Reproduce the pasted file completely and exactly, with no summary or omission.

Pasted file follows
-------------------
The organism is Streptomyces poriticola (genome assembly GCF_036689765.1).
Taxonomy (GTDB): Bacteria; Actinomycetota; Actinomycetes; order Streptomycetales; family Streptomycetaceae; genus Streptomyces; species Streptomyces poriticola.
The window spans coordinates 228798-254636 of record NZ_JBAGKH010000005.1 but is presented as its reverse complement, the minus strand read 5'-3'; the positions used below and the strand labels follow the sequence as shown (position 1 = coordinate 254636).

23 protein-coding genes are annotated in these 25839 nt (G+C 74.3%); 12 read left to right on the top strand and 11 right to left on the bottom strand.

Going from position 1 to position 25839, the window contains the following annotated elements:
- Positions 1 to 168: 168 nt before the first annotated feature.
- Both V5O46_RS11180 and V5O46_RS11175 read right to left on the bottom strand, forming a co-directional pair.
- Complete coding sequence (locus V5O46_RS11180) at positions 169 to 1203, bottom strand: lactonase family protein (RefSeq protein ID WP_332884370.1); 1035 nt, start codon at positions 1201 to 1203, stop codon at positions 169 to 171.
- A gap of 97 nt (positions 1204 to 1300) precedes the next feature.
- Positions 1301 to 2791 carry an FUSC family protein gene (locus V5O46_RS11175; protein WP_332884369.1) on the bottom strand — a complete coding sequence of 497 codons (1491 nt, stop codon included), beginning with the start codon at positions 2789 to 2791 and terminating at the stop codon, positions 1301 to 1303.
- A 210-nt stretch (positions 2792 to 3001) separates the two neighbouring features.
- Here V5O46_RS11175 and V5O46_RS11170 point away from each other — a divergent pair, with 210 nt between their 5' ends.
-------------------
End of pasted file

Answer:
The organism is Streptomyces poriticola (genome assembly GCF_036689765.1).
Taxonomy (GTDB): Bacteria; Actinomycetota; Actinomycetes; order Streptomycetales; family Streptomycetaceae; genus Streptomyces; species Streptomyces poriticola.
The window spans coordinates 228798-254636 of record NZ_JBAGKH010000005.1 but is presented as its reverse complement, the minus strand read 5'-3'; the positions used below and the strand labels follow the sequence as shown (position 1 = coordinate 254636).

23 protein-coding genes are annotated in these 25839 nt (G+C 74.3%); 12 read left to right on the top strand and 11 right to left on the bottom strand.

Going from position 1 to position 25839, the window contains the following annotated elements:
- Positions 1 to 168: 168 nt before the first annotated feature.
- Both V5O46_RS11180 and V5O46_RS11175 read right to left on the bottom strand, forming a co-directional pair.
- Complete coding sequence (locus V5O46_RS11180) at positions 169 to 1203, bottom strand: lactonase family protein (RefSeq protein ID WP_332884370.1); 1035 nt, start codon at positions 1201 to 1203, stop codon at positions 169 to 171.
- A gap of 97 nt (positions 1204 to 1300) precedes the next feature.
- Positions 1301 to 2791 carry an FUSC family protein gene (locus V5O46_RS11175; protein WP_332884369.1) on the bottom strand — a complete coding sequence of 497 codons (1491 nt, stop codon included), beginning with the start codon at positions 2789 to 2791 and terminating at the stop codon, positions 1301 to 1303.
- A 210-nt stretch (positions 2792 to 3001) separates the two neighbouring features.
- Here V5O46_RS11175 and V5O46_RS11170 point away from each other — a divergent pair, with 210 nt between their 5' ends.